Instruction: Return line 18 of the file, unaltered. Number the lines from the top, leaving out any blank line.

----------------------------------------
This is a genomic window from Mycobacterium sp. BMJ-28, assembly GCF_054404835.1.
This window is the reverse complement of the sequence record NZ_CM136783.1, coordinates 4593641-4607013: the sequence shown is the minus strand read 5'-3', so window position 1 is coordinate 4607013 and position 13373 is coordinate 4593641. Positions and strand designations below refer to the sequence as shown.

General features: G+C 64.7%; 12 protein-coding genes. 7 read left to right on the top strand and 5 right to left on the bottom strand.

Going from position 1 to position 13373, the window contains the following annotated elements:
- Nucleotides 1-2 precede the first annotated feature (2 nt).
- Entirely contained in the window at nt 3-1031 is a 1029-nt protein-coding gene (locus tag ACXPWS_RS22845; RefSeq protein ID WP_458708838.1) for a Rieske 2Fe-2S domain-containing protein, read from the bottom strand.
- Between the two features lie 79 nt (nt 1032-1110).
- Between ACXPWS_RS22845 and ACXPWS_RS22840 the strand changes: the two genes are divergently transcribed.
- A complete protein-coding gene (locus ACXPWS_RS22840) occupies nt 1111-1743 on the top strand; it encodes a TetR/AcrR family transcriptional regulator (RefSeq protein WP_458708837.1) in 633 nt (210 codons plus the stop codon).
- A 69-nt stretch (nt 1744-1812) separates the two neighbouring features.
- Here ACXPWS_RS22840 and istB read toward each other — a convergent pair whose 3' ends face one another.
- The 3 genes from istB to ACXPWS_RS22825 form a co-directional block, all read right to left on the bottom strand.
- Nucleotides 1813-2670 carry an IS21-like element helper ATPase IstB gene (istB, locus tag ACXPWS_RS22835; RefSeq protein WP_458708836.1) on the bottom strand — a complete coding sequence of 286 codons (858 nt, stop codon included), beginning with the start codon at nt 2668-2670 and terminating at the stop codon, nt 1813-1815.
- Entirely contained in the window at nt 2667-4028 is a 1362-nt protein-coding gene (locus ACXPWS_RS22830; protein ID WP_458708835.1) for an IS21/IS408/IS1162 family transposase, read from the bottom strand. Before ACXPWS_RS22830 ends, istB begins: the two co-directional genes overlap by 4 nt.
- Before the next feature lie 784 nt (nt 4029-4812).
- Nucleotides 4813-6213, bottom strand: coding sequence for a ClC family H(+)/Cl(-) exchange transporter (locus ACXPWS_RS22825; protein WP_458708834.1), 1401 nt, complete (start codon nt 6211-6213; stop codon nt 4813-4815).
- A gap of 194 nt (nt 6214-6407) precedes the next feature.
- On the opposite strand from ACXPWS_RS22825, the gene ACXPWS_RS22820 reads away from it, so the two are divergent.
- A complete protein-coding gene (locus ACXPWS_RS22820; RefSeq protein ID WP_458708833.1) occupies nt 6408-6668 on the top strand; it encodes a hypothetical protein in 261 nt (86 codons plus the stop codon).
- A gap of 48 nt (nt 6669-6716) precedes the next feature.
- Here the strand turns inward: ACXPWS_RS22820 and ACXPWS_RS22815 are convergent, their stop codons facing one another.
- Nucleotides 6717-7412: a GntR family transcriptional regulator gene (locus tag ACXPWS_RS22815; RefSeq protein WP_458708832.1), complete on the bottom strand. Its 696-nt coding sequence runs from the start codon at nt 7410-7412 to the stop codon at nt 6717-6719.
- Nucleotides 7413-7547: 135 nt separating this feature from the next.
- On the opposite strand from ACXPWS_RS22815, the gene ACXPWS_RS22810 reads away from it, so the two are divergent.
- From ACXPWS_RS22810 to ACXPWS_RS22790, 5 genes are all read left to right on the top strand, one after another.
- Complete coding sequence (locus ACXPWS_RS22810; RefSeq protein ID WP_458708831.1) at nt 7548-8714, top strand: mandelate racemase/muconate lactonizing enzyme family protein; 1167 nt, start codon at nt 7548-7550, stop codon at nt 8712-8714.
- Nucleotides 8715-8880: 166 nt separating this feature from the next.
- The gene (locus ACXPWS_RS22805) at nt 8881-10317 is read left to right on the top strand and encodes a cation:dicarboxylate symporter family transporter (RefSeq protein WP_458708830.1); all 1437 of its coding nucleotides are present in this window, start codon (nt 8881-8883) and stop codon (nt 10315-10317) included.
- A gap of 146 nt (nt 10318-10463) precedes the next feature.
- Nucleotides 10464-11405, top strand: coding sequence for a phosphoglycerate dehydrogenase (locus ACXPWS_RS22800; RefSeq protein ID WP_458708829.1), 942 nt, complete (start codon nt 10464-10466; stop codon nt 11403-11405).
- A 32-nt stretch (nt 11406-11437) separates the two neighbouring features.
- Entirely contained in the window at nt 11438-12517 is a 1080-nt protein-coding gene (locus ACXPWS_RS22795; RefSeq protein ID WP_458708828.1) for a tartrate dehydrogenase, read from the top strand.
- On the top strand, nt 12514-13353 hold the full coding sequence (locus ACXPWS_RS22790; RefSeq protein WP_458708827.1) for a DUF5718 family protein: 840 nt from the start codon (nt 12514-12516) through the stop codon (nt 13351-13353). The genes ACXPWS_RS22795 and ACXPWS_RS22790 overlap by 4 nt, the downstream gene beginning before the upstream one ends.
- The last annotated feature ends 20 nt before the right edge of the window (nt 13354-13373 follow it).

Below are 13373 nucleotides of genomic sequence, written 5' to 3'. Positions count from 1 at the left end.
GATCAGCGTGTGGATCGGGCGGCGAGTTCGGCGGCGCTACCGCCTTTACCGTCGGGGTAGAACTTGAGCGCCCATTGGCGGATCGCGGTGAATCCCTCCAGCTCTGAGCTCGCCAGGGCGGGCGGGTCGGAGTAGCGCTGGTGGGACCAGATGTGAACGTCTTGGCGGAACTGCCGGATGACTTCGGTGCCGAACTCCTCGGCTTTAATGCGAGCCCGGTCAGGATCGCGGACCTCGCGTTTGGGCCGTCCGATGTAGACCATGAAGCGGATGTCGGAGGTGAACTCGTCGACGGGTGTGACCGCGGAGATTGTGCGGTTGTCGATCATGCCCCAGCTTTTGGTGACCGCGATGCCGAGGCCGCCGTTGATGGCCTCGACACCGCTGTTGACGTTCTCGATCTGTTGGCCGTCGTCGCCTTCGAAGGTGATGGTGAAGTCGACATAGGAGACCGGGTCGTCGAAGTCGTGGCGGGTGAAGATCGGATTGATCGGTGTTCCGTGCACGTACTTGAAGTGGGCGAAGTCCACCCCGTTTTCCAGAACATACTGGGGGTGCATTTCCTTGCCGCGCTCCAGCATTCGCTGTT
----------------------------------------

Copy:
- On the opposite strand from ACXPWS_RS22825, the gene ACXPWS_RS22820 reads away from it, so the two are divergent.